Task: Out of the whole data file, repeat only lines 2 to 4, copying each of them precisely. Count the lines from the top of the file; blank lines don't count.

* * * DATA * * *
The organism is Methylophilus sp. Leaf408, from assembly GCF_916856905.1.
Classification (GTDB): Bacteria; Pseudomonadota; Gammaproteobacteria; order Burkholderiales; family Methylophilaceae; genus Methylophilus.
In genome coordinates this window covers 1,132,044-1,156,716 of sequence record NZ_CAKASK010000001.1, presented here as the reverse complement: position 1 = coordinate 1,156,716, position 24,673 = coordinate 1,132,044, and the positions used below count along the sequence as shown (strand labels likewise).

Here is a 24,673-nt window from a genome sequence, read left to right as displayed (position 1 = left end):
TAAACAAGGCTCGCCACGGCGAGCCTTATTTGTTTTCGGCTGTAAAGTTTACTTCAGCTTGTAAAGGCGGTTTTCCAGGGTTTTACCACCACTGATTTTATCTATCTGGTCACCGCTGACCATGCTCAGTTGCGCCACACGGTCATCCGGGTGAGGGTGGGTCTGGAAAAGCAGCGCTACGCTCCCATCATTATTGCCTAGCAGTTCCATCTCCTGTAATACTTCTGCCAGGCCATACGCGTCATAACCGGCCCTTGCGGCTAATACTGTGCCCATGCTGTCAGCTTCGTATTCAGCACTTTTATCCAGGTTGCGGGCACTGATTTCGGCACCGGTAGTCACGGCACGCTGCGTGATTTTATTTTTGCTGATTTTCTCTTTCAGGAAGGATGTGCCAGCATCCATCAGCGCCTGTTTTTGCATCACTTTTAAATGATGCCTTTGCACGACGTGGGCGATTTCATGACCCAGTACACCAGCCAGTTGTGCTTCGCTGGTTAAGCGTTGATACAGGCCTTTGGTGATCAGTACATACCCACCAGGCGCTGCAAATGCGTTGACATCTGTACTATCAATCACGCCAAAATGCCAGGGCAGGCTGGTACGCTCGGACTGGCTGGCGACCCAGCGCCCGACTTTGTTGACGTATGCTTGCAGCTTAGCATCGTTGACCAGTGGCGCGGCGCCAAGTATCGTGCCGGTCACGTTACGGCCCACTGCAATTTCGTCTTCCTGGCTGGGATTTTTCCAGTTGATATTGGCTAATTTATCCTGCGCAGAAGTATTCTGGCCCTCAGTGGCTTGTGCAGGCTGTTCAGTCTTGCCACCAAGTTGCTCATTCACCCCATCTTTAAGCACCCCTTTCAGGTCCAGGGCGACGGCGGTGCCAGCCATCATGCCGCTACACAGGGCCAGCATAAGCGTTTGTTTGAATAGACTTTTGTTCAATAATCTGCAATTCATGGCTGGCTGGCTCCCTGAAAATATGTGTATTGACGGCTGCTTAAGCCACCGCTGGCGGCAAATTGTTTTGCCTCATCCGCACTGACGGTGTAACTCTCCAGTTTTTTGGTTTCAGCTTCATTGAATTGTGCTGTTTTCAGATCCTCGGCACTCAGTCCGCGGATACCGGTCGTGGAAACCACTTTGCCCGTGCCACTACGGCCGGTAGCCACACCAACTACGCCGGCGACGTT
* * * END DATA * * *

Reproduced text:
Classification (GTDB): Bacteria; Pseudomonadota; Gammaproteobacteria; order Burkholderiales; family Methylophilaceae; genus Methylophilus.
In genome coordinates this window covers 1,132,044-1,156,716 of sequence record NZ_CAKASK010000001.1, presented here as the reverse complement: position 1 = coordinate 1,156,716, position 24,673 = coordinate 1,132,044, and the positions used below count along the sequence as shown (strand labels likewise).

Here is a 24,673-nt window from a genome sequence, read left to right as displayed (position 1 = left end):